‘John writes about the things soon to take place (4:1).’ Yes, but ‘soon’ has a complex meaning! See my article ‘Does Jesus come soon like a taxi?’

          ‘Certainly I see Rome as a template but the Roman Empire has come and gone and Christ has not returned. It seems to be Christ’s return that brings about the end of the Beast from the sea etc s it can’t be exhausted in C1 Rome.’ Indeed. But history repeats itself, and other empires both come and go. What John offers us is a way of responding theologically to the empire of his own day, giving us a way to respond to the empires of our day. There is no need for him to ‘predict’ them. Isn’t this the way we read all scripture?

          ‘Yes I meant Roms 11. Where Jerusalem is not mentioned but the conversion of Israel is’ I don’t think it is at all. ‘All Israel’ in Rom 11.26 surely means ‘both Jew and gentile in the Israel of Jesus.’

          Reply
    • I might add regarding Israel Isaiah frequently speaks of an ingathering of Israel. Its not always easy to discern if this is though the gospel or at the second coming.

      Reply
        • Gentiles are sometimes separate from Jews in the ingathering. A problem is that at times Israel seems to embrace the eschatological Israel of Jew and gentile and at other times it seems to be Israel in contrast to gentiles.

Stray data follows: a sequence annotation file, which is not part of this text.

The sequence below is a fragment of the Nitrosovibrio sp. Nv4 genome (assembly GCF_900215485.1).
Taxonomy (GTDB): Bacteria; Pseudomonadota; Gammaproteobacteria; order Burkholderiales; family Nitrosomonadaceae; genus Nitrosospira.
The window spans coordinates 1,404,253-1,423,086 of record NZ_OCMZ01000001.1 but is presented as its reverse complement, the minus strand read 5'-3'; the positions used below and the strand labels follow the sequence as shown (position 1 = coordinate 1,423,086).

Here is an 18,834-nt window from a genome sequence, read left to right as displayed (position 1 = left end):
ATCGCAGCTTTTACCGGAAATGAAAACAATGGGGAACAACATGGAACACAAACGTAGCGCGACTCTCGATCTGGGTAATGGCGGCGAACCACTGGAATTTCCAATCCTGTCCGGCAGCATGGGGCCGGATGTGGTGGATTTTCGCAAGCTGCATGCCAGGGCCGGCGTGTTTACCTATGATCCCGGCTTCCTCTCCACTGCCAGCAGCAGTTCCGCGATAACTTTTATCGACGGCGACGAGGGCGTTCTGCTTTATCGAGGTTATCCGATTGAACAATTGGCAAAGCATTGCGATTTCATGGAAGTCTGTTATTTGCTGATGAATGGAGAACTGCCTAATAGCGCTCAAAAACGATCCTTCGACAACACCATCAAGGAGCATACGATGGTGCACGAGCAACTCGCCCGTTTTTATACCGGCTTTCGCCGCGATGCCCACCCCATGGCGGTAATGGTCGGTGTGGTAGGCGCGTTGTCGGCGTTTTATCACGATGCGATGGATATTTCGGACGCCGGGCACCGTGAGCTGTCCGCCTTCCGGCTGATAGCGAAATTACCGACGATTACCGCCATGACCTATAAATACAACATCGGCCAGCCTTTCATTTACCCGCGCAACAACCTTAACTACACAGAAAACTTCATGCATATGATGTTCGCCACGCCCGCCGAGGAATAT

Reply
          • Indeed. But lots of words have more than one meaning in different places. This is quite natural if Paul wants to say *both* Jews are not obliterated by the arrival of gentiles (Jew ≠ gentile) *and* Jews are not privileged in relation to gentiles (Jew = gentile).

  4. I do see some dangers if we disassociate ourselves too much from the world we live in, and descend into an apocalyptic state of mind. I think you have given a great background intro, Ian, thank you.

    Very clearly various Jewish communities of the time were already using language and expectation about an ‘age to come’, and the belief that God would intervene, to put in place a physical new world order of some kind.

    However. it seems to me that the work and methodology of the Holy Spirit is to witness to the eternal, and to a deeper reality, beyond the ‘world’ we exist in.